Passengers by rail from Durban to Pietermaritzburg will recognise in this picture the fine-looking old viaduct, which was some time since condemned as unsafe. Now the railway is diverted round the head of the valley which it spanned, but the viaduct remains a prominent object in the landscape as the train passes by. Owing to the mountainous nature of the country, railway making in Natal has called forth some daring engineering; the rails being in some instances laid on gradients of 1 in 30, and curves of 1 in 300. The first sod of the railway was turned in 1876.
Ref: Photographs of South Africa comprising Representative Views etc.; The South African Photo-Publishing Company, Cape Town, 1894: pp 175.
[Submitted by William MARTINSON, January 2011]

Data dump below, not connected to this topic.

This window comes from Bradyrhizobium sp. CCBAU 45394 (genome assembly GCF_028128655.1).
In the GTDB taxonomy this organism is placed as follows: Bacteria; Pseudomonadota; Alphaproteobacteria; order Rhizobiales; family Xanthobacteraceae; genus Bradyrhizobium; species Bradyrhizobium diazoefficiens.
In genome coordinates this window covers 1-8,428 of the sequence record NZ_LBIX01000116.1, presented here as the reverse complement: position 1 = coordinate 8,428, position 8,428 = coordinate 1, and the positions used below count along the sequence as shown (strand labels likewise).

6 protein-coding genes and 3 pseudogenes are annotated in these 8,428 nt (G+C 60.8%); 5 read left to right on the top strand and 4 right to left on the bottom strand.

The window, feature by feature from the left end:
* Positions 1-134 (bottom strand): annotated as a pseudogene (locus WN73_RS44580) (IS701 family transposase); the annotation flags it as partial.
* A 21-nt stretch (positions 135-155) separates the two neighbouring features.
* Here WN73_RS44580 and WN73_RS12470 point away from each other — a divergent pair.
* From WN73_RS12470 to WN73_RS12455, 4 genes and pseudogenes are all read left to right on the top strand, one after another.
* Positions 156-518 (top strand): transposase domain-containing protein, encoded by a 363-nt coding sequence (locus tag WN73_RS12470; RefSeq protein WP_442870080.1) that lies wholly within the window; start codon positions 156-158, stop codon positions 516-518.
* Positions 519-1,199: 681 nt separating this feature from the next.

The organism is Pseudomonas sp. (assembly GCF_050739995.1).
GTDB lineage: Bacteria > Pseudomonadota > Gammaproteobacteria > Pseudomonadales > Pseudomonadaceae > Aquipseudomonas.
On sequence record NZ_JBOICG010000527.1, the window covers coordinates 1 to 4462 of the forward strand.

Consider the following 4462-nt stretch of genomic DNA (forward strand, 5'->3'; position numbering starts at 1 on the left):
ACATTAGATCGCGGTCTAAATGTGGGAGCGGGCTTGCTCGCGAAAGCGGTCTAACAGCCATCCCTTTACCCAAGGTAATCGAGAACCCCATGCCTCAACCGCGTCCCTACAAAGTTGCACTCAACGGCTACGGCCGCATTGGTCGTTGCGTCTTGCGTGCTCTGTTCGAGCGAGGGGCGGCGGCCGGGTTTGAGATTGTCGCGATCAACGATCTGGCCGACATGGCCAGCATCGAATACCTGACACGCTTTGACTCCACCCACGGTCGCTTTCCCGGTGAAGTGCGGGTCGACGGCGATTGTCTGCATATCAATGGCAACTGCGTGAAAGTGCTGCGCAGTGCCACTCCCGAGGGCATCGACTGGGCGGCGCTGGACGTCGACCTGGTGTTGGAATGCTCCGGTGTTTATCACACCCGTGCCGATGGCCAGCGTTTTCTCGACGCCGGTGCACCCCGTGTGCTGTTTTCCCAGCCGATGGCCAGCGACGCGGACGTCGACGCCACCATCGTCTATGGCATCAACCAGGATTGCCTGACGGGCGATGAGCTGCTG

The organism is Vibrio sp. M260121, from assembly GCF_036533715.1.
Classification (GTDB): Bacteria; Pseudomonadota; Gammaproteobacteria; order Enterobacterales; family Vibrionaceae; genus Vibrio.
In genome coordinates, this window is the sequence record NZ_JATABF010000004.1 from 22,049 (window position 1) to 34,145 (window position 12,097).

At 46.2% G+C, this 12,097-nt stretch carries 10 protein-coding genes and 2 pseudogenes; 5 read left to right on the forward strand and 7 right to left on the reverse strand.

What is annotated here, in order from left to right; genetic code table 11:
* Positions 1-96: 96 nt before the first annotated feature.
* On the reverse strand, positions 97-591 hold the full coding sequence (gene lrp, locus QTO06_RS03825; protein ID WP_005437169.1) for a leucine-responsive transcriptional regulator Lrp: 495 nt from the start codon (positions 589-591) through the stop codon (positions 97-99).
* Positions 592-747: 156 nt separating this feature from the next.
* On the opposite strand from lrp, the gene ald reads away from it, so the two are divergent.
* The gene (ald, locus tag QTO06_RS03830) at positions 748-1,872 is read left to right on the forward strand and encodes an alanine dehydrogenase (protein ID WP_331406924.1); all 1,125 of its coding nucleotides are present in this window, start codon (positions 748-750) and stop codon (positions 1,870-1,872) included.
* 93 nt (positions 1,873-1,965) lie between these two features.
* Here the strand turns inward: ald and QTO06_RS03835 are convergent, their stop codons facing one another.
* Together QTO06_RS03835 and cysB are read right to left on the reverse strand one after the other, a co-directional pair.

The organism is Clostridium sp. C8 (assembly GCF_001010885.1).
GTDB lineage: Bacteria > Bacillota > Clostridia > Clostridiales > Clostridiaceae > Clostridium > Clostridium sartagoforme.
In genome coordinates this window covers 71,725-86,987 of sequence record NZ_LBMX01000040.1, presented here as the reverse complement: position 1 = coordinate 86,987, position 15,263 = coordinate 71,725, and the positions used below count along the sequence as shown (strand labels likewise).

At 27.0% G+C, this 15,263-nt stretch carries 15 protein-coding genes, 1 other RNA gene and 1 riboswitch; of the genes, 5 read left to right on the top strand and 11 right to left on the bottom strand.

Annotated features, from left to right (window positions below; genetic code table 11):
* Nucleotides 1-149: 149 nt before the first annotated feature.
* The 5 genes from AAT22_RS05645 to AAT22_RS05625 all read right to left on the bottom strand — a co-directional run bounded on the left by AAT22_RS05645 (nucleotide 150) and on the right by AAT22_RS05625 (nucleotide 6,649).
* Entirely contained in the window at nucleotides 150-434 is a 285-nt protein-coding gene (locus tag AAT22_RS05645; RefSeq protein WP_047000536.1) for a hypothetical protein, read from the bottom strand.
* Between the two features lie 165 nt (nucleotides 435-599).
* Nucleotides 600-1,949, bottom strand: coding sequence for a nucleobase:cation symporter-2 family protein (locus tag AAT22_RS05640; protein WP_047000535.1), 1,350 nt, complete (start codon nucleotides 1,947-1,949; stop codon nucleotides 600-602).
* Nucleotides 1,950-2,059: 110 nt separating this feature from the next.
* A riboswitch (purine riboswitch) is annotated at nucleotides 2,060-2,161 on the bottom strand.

The Inchanga viaduct was the largest on the line between Durban and Pietermaritzburg with seven openings of 24.29m each. As a result of the scarcity of good building stone along the line the contractors agreed to use iron bridges in place of the larger masonry works. The arches of the viaduct therefore rested on piers of cast-iron while the rails were to be carried 27.43m above the bed of the river by latticework girders of wrought iron.
The viaduct was finally dismantled in 1897.
[Extracted from: Heydenrych, Heinie and Martin, Bruno. 1992. The Natal Main Line Story. Pretoria: HSRC Publishers. p, 33.]
All truncated references not fully cited below are those of Joanna Walker's original text and cited in full in the 'Bibliography' entry of the Lexicon.